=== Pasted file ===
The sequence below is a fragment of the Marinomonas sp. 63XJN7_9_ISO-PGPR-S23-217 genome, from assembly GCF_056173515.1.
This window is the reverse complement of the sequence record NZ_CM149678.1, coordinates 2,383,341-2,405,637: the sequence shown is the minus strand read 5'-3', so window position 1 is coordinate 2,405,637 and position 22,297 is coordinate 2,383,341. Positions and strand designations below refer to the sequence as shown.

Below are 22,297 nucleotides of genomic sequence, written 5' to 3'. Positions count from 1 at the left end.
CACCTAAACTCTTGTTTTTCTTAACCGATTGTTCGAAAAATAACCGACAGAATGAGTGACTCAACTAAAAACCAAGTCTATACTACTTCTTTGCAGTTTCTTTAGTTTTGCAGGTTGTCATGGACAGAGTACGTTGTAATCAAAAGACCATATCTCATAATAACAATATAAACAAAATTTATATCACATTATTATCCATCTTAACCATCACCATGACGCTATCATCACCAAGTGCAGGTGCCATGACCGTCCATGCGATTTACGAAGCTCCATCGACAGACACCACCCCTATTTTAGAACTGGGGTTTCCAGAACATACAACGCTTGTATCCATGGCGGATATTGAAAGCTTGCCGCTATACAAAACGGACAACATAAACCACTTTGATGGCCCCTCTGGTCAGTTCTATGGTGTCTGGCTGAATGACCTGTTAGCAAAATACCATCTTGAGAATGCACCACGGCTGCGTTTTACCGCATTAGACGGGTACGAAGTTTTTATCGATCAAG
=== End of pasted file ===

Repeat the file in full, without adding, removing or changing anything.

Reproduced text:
The sequence below is a fragment of the Marinomonas sp. 63XJN7_9_ISO-PGPR-S23-217 genome, from assembly GCF_056173515.1.
This window is the reverse complement of the sequence record NZ_CM149678.1, coordinates 2,383,341-2,405,637: the sequence shown is the minus strand read 5'-3', so window position 1 is coordinate 2,405,637 and position 22,297 is coordinate 2,383,341. Positions and strand designations below refer to the sequence as shown.

Below are 22,297 nucleotides of genomic sequence, written 5' to 3'. Positions count from 1 at the left end.
CACCTAAACTCTTGTTTTTCTTAACCGATTGTTCGAAAAATAACCGACAGAATGAGTGACTCAACTAAAAACCAAGTCTATACTACTTCTTTGCAGTTTCTTTAGTTTTGCAGGTTGTCATGGACAGAGTACGTTGTAATCAAAAGACCATATCTCATAATAACAATATAAACAAAATTTATATCACATTATTATCCATCTTAACCATCACCATGACGCTATCATCACCAAGTGCAGGTGCCATGACCGTCCATGCGATTTACGAAGCTCCATCGACAGACACCACCCCTATTTTAGAACTGGGGTTTCCAGAACATACAACGCTTGTATCCATGGCGGATATTGAAAGCTTGCCGCTATACAAAACGGACAACATAAACCACTTTGATGGCCCCTCTGGTCAGTTCTATGGTGTCTGGCTGAATGACCTGTTAGCAAAATACCATCTTGAGAATGCACCACGGCTGCGTTTTACCGCATTAGACGGGTACGAAGTTTTTATCGATCAAG